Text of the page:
Sir Andre Geim

Nobel Prize in Physics


From introducing the concept of Friday night experiments to co-discovering graphene, Sir Andre Geim is a prolific physicist with many ‘firsts’. He is also the only recipient of both the Nobel Prize and the Ig Nobel Prize, the latter of which he accepted in 2000 for using magnetism to levitate frogs. When asked about the motivation behind his scientific pursuits, Sir Andre highlights the necessity of collaboration and curiosity to advance knowledge and make discoveries.

Sir Andre has been with the University of Manchester since 2001, and is currently the Regius Professor and Royal Society Research Professor at the university’s National Graphene Institute. His breakthrough with graphene came about during one of his many famous Friday night experiments with his research partner, Sir Konstantin Novoselov. Still practised to this day at the university, these sessions involve ‘amateur’ research that is driven by pure interest. While not all pursuits during these sessions have led to groundbreaking discoveries like graphene, Sir Andre never considers them fruitless. He believes they keep science interesting and satiate his ceaselessly curious mind, particularly when he gains new insights from working with individuals of different expertise.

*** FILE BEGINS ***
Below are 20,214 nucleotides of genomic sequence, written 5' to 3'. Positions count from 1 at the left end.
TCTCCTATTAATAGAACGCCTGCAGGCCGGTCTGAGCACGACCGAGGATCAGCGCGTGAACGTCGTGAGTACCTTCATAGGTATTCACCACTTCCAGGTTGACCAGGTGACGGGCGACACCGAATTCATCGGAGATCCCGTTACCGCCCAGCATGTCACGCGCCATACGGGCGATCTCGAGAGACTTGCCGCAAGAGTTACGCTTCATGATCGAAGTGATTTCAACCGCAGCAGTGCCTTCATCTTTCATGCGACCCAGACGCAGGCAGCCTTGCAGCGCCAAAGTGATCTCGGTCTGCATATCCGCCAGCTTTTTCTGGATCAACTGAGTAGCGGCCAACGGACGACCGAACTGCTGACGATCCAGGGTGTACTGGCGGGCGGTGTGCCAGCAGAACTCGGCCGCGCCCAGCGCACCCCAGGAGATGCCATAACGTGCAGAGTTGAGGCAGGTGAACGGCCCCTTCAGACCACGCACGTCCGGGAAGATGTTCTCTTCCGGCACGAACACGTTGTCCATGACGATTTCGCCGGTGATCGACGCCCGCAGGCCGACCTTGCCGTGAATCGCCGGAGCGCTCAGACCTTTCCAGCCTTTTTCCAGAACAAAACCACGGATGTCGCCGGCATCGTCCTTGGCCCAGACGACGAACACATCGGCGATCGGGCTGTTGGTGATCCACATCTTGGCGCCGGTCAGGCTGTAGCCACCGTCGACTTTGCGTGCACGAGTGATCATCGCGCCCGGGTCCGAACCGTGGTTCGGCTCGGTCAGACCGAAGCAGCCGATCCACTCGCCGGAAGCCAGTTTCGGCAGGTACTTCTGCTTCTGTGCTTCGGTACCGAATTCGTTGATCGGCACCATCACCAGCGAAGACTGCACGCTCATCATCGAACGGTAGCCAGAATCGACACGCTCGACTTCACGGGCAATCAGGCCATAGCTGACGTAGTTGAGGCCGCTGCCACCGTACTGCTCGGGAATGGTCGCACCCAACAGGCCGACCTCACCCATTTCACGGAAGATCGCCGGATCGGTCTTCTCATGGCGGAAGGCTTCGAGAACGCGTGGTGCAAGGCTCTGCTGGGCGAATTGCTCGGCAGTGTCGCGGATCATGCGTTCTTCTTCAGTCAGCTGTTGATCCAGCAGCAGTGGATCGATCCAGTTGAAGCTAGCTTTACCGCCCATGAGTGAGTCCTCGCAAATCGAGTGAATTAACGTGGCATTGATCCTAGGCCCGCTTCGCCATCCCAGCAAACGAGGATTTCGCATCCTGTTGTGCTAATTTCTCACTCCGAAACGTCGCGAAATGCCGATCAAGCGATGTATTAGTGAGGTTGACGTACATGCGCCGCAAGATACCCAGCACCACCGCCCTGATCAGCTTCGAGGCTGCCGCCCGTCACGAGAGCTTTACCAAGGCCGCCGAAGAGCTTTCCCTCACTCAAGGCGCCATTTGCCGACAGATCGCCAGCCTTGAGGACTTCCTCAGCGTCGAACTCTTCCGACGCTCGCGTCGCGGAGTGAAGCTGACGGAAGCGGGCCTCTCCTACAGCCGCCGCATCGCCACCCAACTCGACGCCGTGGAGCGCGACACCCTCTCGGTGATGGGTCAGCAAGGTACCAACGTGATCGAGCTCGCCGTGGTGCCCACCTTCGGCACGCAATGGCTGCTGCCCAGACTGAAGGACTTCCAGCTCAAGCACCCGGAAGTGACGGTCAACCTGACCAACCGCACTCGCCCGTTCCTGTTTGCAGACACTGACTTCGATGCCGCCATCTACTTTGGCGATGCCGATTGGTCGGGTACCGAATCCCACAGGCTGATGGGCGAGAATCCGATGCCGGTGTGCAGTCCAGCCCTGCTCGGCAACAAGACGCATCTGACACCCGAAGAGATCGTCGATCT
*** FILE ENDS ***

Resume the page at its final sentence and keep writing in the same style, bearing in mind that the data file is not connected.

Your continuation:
For their collaborative work on graphene, Sir Andre and Sir Konstantin were awarded the Nobel Prize in Physics in 2010. According to the Nobel Prize committee, “A material consisting of carbon atoms arranged in a hexagonal lattice and only one-atom thick was long considered a purely theoretical construction. They produced this material and mapped its properties. With graphene, they have written themselves into the annals of science.”

Both scientists have continued their collaboration to uncover the astonishing qualities of graphene. A flexible material that is much stronger than steel and a fantastic conductor of electricity and heat, graphene has found wide applicability, including making superfast computer chips and creating quantum dots to deliver medical drugs more effectively.

For his contributions to science, Sir Andre has received multiple awards in addition to the Nobel Prize, including the 2011 Niels Bohr Medal, the 2013 Copley Medal and the 2016 Carbon Medal. He was knighted in the Netherlands in 2010 and in the United Kingdom in 2012.

Offering advice to up-and-coming researchers, Sir Andre encourages them to pursue research that satisfies not only their personal curiosity but also that of the human race—research should be both impactful and purposeful. He also believes young researchers should be more adventurous in exploring novel areas of research to stand out in the competitive fields of science.